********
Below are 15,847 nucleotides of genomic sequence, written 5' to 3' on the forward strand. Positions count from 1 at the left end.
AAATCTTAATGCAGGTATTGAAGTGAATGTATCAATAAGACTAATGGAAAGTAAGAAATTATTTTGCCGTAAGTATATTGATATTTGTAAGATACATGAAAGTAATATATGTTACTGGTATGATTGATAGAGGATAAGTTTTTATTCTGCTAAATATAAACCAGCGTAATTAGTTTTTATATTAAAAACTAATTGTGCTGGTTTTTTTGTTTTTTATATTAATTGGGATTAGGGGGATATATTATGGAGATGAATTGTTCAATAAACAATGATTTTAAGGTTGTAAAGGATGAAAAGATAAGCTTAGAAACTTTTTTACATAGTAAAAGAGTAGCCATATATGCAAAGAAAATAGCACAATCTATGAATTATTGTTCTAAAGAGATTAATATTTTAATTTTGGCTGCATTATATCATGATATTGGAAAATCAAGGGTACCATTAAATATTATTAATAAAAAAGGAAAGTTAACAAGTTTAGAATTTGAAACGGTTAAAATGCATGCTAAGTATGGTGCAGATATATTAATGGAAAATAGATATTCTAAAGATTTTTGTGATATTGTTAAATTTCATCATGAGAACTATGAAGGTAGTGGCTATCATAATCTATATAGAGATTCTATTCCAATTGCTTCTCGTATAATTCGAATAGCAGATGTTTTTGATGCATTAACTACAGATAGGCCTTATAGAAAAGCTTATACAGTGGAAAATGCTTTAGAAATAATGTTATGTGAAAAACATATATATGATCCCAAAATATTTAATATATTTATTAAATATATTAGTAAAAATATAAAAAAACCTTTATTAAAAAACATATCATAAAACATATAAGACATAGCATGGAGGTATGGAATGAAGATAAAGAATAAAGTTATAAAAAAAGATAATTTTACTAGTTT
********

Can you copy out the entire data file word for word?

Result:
Below are 15,847 nucleotides of genomic sequence, written 5' to 3' on the forward strand. Positions count from 1 at the left end.
AAATCTTAATGCAGGTATTGAAGTGAATGTATCAATAAGACTAATGGAAAGTAAGAAATTATTTTGCCGTAAGTATATTGATATTTGTAAGATACATGAAAGTAATATATGTTACTGGTATGATTGATAGAGGATAAGTTTTTATTCTGCTAAATATAAACCAGCGTAATTAGTTTTTATATTAAAAACTAATTGTGCTGGTTTTTTTGTTTTTTATATTAATTGGGATTAGGGGGATATATTATGGAGATGAATTGTTCAATAAACAATGATTTTAAGGTTGTAAAGGATGAAAAGATAAGCTTAGAAACTTTTTTACATAGTAAAAGAGTAGCCATATATGCAAAGAAAATAGCACAATCTATGAATTATTGTTCTAAAGAGATTAATATTTTAATTTTGGCTGCATTATATCATGATATTGGAAAATCAAGGGTACCATTAAATATTATTAATAAAAAAGGAAAGTTAACAAGTTTAGAATTTGAAACGGTTAAAATGCATGCTAAGTATGGTGCAGATATATTAATGGAAAATAGATATTCTAAAGATTTTTGTGATATTGTTAAATTTCATCATGAGAACTATGAAGGTAGTGGCTATCATAATCTATATAGAGATTCTATTCCAATTGCTTCTCGTATAATTCGAATAGCAGATGTTTTTGATGCATTAACTACAGATAGGCCTTATAGAAAAGCTTATACAGTGGAAAATGCTTTAGAAATAATGTTATGTGAAAAACATATATATGATCCCAAAATATTTAATATATTTATTAAATATATTAGTAAAAATATAAAAAAACCTTTATTAAAAAACATATCATAAAACATATAAGACATAGCATGGAGGTATGGAATGAAGATAAAGAATAAAGTTATAAAAAAAGATAATTTTACTAGTTT